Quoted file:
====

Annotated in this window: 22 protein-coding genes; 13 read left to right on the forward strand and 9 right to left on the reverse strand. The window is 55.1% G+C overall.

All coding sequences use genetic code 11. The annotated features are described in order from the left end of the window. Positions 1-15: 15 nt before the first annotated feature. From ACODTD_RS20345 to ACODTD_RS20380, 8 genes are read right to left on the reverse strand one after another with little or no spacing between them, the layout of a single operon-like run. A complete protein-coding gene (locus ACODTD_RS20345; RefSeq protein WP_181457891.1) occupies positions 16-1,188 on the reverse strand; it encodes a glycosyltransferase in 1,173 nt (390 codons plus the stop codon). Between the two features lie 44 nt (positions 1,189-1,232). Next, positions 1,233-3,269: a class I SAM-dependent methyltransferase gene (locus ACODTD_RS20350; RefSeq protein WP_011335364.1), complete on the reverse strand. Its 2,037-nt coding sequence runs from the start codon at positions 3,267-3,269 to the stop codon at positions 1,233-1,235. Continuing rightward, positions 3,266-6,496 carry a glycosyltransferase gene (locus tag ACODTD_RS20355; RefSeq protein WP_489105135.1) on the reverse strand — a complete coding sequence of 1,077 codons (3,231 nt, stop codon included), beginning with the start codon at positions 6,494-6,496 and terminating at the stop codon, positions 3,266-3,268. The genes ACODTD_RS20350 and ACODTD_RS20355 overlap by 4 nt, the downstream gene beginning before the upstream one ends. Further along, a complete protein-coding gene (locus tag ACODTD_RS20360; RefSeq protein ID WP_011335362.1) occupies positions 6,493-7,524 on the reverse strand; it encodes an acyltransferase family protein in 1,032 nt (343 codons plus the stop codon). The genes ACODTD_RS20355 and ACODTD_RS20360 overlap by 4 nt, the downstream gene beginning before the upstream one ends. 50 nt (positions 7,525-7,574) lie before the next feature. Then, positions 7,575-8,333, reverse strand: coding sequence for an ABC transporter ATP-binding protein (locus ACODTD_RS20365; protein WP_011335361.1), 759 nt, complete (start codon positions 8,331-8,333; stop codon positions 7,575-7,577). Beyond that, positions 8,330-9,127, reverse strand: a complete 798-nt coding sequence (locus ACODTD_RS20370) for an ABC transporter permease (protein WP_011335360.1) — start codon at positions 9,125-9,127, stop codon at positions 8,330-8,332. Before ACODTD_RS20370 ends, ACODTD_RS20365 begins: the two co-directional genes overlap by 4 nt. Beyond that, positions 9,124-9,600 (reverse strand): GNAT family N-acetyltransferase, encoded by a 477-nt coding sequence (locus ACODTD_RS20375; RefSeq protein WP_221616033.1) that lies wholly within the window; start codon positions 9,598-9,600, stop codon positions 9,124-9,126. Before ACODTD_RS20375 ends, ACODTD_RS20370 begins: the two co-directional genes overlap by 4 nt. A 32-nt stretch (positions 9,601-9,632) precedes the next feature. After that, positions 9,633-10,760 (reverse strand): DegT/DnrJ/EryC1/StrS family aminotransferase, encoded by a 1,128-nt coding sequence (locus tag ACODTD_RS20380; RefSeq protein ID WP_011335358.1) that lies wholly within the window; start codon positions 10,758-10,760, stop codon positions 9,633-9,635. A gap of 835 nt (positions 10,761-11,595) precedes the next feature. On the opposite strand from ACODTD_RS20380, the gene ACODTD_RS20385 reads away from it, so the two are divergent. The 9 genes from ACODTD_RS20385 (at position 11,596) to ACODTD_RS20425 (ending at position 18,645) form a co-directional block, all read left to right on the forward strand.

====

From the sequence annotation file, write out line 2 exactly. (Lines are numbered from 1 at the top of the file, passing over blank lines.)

All coding sequences use genetic code 11. The annotated features are described in order from the left end of the window. Positions 1-15: 15 nt before the first annotated feature. From ACODTD_RS20345 to ACODTD_RS20380, 8 genes are read right to left on the reverse strand one after another with little or no spacing between them, the layout of a single operon-like run. A complete protein-coding gene (locus ACODTD_RS20345; RefSeq protein WP_181457891.1) occupies positions 16-1,188 on the reverse strand; it encodes a glycosyltransferase in 1,173 nt (390 codons plus the stop codon). Between the two features lie 44 nt (positions 1,189-1,232). Next, positions 1,233-3,269: a class I SAM-dependent methyltransferase gene (locus ACODTD_RS20350; RefSeq protein WP_011335364.1), complete on the reverse strand. Its 2,037-nt coding sequence runs from the start codon at positions 3,267-3,269 to the stop codon at positions 1,233-1,235. Continuing rightward, positions 3,266-6,496 carry a glycosyltransferase gene (locus tag ACODTD_RS20355; RefSeq protein WP_489105135.1) on the reverse strand — a complete coding sequence of 1,077 codons (3,231 nt, stop codon included), beginning with the start codon at positions 6,494-6,496 and terminating at the stop codon, positions 3,266-3,268. The genes ACODTD_RS20350 and ACODTD_RS20355 overlap by 4 nt, the downstream gene beginning before the upstream one ends. Further along, a complete protein-coding gene (locus tag ACODTD_RS20360; RefSeq protein ID WP_011335362.1) occupies positions 6,493-7,524 on the reverse strand; it encodes an acyltransferase family protein in 1,032 nt (343 codons plus the stop codon). The genes ACODTD_RS20355 and ACODTD_RS20360 overlap by 4 nt, the downstream gene beginning before the upstream one ends. 50 nt (positions 7,525-7,574) lie before the next feature. Then, positions 7,575-8,333, reverse strand: coding sequence for an ABC transporter ATP-binding protein (locus ACODTD_RS20365; protein WP_011335361.1), 759 nt, complete (start codon positions 8,331-8,333; stop codon positions 7,575-7,577). Beyond that, positions 8,330-9,127, reverse strand: a complete 798-nt coding sequence (locus ACODTD_RS20370) for an ABC transporter permease (protein WP_011335360.1) — start codon at positions 9,125-9,127, stop codon at positions 8,330-8,332. Before ACODTD_RS20370 ends, ACODTD_RS20365 begins: the two co-directional genes overlap by 4 nt. Beyond that, positions 9,124-9,600 (reverse strand): GNAT family N-acetyltransferase, encoded by a 477-nt coding sequence (locus ACODTD_RS20375; RefSeq protein WP_221616033.1) that lies wholly within the window; start codon positions 9,598-9,600, stop codon positions 9,124-9,126. Before ACODTD_RS20375 ends, ACODTD_RS20370 begins: the two co-directional genes overlap by 4 nt. A 32-nt stretch (positions 9,601-9,632) precedes the next feature. After that, positions 9,633-10,760 (reverse strand): DegT/DnrJ/EryC1/StrS family aminotransferase, encoded by a 1,128-nt coding sequence (locus tag ACODTD_RS20380; RefSeq protein ID WP_011335358.1) that lies wholly within the window; start codon positions 10,758-10,760, stop codon positions 9,633-9,635. A gap of 835 nt (positions 10,761-11,595) precedes the next feature. On the opposite strand from ACODTD_RS20380, the gene ACODTD_RS20385 reads away from it, so the two are divergent. The 9 genes from ACODTD_RS20385 (at position 11,596) to ACODTD_RS20425 (ending at position 18,645) form a co-directional block, all read left to right on the forward strand.